After weeks of debate, Nasdaq OMX Group (NDAQ) and Intercontinental Exchange (ICE) launched an $11.3 billion hostile bid for NYSE Euronext (NYX), a bold move aimed at scuttling Deutsche Boerse’s buyout of the iconic Big Board operator.
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The $42.50-a-share joint bid from Nasdaq and ICE represents a 19% premium over Deutsche Boerse’s bid and a 27% premium over NYSE’s close on February 8, the day before the German company’s offer.
Under the terms of the deal unveiled on Friday, ICE would acquire NYSE Euronext’s derivative operations and Nasdaq and ICE would remain separate companies. Nasdaq would hold onto NYSE’s remaining businesses, including the stock exchanges in New York, Paris, Brussels, Amsterdam and Lisbon, as well as the U.S. options business.
FOX Business first reported Nasdaq was considering a rival bid for NYSE Euronext, which is the parent company of the New York Stock Exchange.
NYSE confirmed it has received the unsolicited joint bid and said it will “carefully review” the proposal in consultation with its independent financial and legal advisors. For now, NYSE urged its shareholders to take no action.
Based on the joint Nasdaq/ICE deal, NYSE shareholders would receive $14.24 in cash, 0.4069 share of Nasdaq and 0.1436 share of ICE per share of NYSE they own.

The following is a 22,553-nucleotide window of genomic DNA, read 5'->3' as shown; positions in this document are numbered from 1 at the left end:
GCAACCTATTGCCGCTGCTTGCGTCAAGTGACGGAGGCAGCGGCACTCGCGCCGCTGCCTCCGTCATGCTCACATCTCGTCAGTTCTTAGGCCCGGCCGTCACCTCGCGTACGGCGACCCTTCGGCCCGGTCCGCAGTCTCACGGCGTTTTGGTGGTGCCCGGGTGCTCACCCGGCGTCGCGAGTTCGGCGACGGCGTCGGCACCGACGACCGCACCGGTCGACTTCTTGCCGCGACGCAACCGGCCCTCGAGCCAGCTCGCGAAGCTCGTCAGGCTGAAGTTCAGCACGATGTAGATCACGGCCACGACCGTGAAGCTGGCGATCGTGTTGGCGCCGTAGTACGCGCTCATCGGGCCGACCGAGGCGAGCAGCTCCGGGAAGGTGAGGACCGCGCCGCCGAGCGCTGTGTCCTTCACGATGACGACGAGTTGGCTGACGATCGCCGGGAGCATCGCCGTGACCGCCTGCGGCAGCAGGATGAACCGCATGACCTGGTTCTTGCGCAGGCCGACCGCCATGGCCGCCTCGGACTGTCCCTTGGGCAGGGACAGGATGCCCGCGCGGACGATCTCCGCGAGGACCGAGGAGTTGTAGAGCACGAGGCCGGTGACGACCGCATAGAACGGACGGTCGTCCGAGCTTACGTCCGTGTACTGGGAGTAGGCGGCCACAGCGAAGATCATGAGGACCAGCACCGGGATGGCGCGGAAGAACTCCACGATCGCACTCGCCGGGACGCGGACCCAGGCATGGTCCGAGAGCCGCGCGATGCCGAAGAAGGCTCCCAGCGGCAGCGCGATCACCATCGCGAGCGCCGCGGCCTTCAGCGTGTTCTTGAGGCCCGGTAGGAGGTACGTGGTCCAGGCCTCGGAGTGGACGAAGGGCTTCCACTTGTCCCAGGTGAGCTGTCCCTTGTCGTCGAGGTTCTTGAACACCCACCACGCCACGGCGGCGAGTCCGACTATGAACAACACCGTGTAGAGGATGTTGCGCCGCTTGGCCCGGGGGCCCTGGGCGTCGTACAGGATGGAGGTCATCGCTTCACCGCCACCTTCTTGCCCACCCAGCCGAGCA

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Sources told FOX Business’ Liz Claman that Atlanta-based ICE could raise the bid for NYSE even higher. Jeff Sprecher, founder and CEO of ICE, “is a billionaire who doesn’t like to lose,” a source said.
“Given the dynamics in derivatives markets today, the pace of innovation and the need for competition, we are well positioned to bring more value to stockholders by ensuring that
Liffe participates in the growth opportunities in our space,” Sprecher said.
Deutsche Boerse, which unveiled its bid to create the world’s largest exchange operator on February 9, declined to comment on the joint Nasdaq/ICE bid. Some speculated Deutsche Boerse may step up and improve its offer.
Nasdaq said it sees its combination with NYSE creating $740 million in total net synergies and bringing in $1.8 billion in total revenue. If accepted, the deal is expected to create double-digit accretion after 12 to 18 months.
“Our industry is undergoing a period of historic change,” Nasdaq CEO Robert Greifeld said in a statement. “The combination of the two leading U.S. exchanges delivers an opportunity to build a global exchange platform that has the scale and growth potential to benefit investors, issuers and other market participants.”
Regulators may play a key role in deciding the bidding war as they would have to sign off on either transaction.
For their part, ICE and Nasdaq said they believe a deal would receive the green light from regulators and be approved by European officials. The transaction would also need to be okayed by a majority of shareholders from Nasdaq and ICE.
ICE and Nasdaq said they plan to finance the deal through a combination of cash on hand and combined financing of $3.8 billion.
“Given that our proposal is clearly a superior proposal, we hope that NYSE Euronext's Board will recognize this opportunity as well as the benefits for NYSE Euronext's employees and customers,” Greifeld said.
Shares of NYSE leaped 10.75% to $38.95 ahead of Friday’s open, but stayed below the $42.50 offer price from Nasdaq/ICE. Nasdaq slipped 0.75% to $25.65, while ICE fell 1.21% to $122.05.